Home-made ice cream and frozen treats are great, but they can become quite frustrating. Often the most frustrating part comes after you freeze the ice cream. Most ice creams are at their best when they are fresh out of the ice cream churn. But often the ice cream doesn’t hold up when it enters the deep freeze. Even if you have a reputable recipe, there are a number of things that most recipes just don’t tell you. Whether you need to keep a refrigerator or freezer at a specific temperature, or that your ice cream maker isn’t as effective as other brands. Whether you are a home cook or a chef looking to dive into the king of all frozen treats, there are definitely some things that we need to talk about to improve the scoop-ability of any ice cream.
“How can I make my ice cream more scoopable?”
What’s The Scoop
There are a number of things that you can do to improve an ice cream recipe.
The first thing is to look at the ingredients you’re using. Do you have enough fat and sugar in your recipe? I know it sounds simple but those are the first lines of defense when it comes to preventing that hard deep freeze that makes scooping impossible. As for fat content it can range from 5-18% depending on the recipe. The more fat in a recipe means there is less water. The less water you have the less ability the recipe has to freeze into a solid block. Sugar acts in a similar way. The higher the sugar content the lower the freezing point of the water will be. In addition to that, the higher the sugar the sweeter the ice cream will be. One way to lower the freezing point without increasing the sweetness is to add glucose DE42. Glucose DE42 is a sugar with a low relative sweetness to granulated sugar but similar freezing depression abilities as granulated sugar. This means in addition to sugar you can add glucose DE42 in greater quantities to a recipe to improve the scoopability and not greatly impact the taste. In other words you dont want to add too much sugar and have an overly sweet ice cream. DE42 allows you to keep it balanced.
The next easy fix would be to add something that will slow the freezing process. Anything that has a very low freezing point will aid in this. The most common flavorful ingredient to add is alcohol. A coffee ice cream can benefit from some coffee liqueur, or a maple ice cream might have a small amount of bourbon. A little alcohol will depress the freezing temperature of the liquid and give a softer texture. Of course that won’t be an option for everyone, but it could be a simple and flavorful fix to a recipe.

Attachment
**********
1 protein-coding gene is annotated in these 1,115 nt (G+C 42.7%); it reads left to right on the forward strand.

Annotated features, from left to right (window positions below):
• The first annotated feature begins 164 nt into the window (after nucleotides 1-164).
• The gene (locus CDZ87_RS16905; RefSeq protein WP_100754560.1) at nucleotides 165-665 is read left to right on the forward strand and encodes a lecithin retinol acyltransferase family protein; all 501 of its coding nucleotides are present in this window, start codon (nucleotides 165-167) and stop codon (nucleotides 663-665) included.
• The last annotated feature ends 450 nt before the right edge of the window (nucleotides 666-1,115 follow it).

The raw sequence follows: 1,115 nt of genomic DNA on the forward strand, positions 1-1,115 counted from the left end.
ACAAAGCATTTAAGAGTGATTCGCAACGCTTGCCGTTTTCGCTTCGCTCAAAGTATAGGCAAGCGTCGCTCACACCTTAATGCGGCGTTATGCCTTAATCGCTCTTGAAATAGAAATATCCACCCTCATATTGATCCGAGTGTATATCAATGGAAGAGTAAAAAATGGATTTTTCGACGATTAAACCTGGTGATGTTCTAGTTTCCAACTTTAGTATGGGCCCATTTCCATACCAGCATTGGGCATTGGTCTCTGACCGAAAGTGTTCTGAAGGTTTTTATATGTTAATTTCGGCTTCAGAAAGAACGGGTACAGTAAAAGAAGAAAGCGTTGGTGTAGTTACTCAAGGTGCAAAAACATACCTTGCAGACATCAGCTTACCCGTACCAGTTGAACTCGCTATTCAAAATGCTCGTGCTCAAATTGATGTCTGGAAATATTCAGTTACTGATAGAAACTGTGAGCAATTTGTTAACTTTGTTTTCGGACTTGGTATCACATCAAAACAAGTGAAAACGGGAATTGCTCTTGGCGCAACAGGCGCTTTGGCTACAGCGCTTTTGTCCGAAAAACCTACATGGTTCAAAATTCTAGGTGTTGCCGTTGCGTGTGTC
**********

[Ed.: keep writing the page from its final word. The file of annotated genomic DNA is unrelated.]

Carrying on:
Another fix that you can employ would be to make your ice cream base and then allow it to “age“. What this does is allows proteins and fats to separate, The fats will clump together and allow for more air to be trapped within the ice cream as it’s churned. As more air is trapped within the ice cream, the more easily an ice cream will be able to be scooped. The best way to think about this would be like a sponge, all the air pockets within the sponge allow it to be soft but if there were no air pockets it would be much more firm. In the ice cream making world the addition of air is known as “overrun”.
So the last simple household fix we can add is making sure that your ice cream is tempered properly. Ice cream from an ice cream shop is generally frozen to 15°F But a typical home freezer and even a commercial freezer sits at around 0°F. That 15° difference makes a big change in what parts of the ice cream freeze. So if you’re using this at home you can pull out the ice cream and allow it to temper for 10 to 20 minutes before scooping to make sure that it is softer. But this is not a perfect fix because not everyone has the time or the patience to pull ice cream out 15 minutes before they want it. They want it now!
So what are some fixes that we can use to improve scoopability even at lower temperatures.
This is where functional ingredients come in. For instance ingredients such as Perfect Ice Cream Allows for a good amount of “overrun“. Perfect ice cream only requires you to use 0.2-0.4% of perfect ice cream to the total weight of the ice cream. Depending on the amount of aeration you allow into your ice cream you can end up with a 20-30% overrun. This will make for a more scoopable ice cream. Another ingredient that acts in a similar way as perfect ice cream is Tara gum. Tara gum makes for an incredibly smooth ice cream with a moderate amount of overrun. Tara gum can be used in ratios of 0.1-1% of the total weight of the recipe.
But let’s say that you love your ice cream recipe that you’re currently using. You don’t want to change too much about it. This is pretty common, a lot of recipes we love to use are ones that we’ve grown attached to. So in adding new ingredients we feel like we are changing the recipe. With that being said I have one small fix that may help a lot of people keep their recipe mostly the same, but with a small change in the sugar that is being used. Allulose is a type of sugar found naturally in figs and raisins that greatly lowers the freezing point of water when it is dissolved. It is great because it has a very similar flavor to sucrose or table sugar. By replacing a small amount of the table sugar (10-20%) with allulose you can achieve the same flavor and texture of your recipe but improve the scoopability of your favorite recipe.
So whether you’re looking for a quick fix or a much needed boost to your current recipe look no further than a few simple ingredients to help take your ice cream to the next level. Until next time, keep cooking.
Looking to get started? Check out some of our great ice cream recipes: